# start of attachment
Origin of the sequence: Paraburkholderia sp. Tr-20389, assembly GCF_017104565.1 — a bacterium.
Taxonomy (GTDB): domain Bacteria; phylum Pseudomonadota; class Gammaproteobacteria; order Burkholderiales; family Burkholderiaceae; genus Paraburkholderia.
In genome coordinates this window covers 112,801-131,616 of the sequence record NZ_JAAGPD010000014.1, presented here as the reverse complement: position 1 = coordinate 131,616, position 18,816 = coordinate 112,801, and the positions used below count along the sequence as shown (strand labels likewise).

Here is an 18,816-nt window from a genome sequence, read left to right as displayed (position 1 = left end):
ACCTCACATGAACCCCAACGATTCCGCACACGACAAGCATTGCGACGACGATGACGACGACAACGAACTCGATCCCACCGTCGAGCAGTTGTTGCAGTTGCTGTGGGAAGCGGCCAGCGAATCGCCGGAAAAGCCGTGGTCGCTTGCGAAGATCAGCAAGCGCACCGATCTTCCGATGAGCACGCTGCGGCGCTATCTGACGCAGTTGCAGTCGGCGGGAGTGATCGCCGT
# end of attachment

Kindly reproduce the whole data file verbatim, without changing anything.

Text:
Origin of the sequence: Paraburkholderia sp. Tr-20389, assembly GCF_017104565.1 — a bacterium.
Taxonomy (GTDB): domain Bacteria; phylum Pseudomonadota; class Gammaproteobacteria; order Burkholderiales; family Burkholderiaceae; genus Paraburkholderia.
In genome coordinates this window covers 112,801-131,616 of the sequence record NZ_JAAGPD010000014.1, presented here as the reverse complement: position 1 = coordinate 131,616, position 18,816 = coordinate 112,801, and the positions used below count along the sequence as shown (strand labels likewise).

Here is an 18,816-nt window from a genome sequence, read left to right as displayed (position 1 = left end):
ACCTCACATGAACCCCAACGATTCCGCACACGACAAGCATTGCGACGACGATGACGACGACAACGAACTCGATCCCACCGTCGAGCAGTTGTTGCAGTTGCTGTGGGAAGCGGCCAGCGAATCGCCGGAAAAGCCGTGGTCGCTTGCGAAGATCAGCAAGCGCACCGATCTTCCGATGAGCACGCTGCGGCGCTATCTGACGCAGTTGCAGTCGGCGGGAGTGATCGCCGT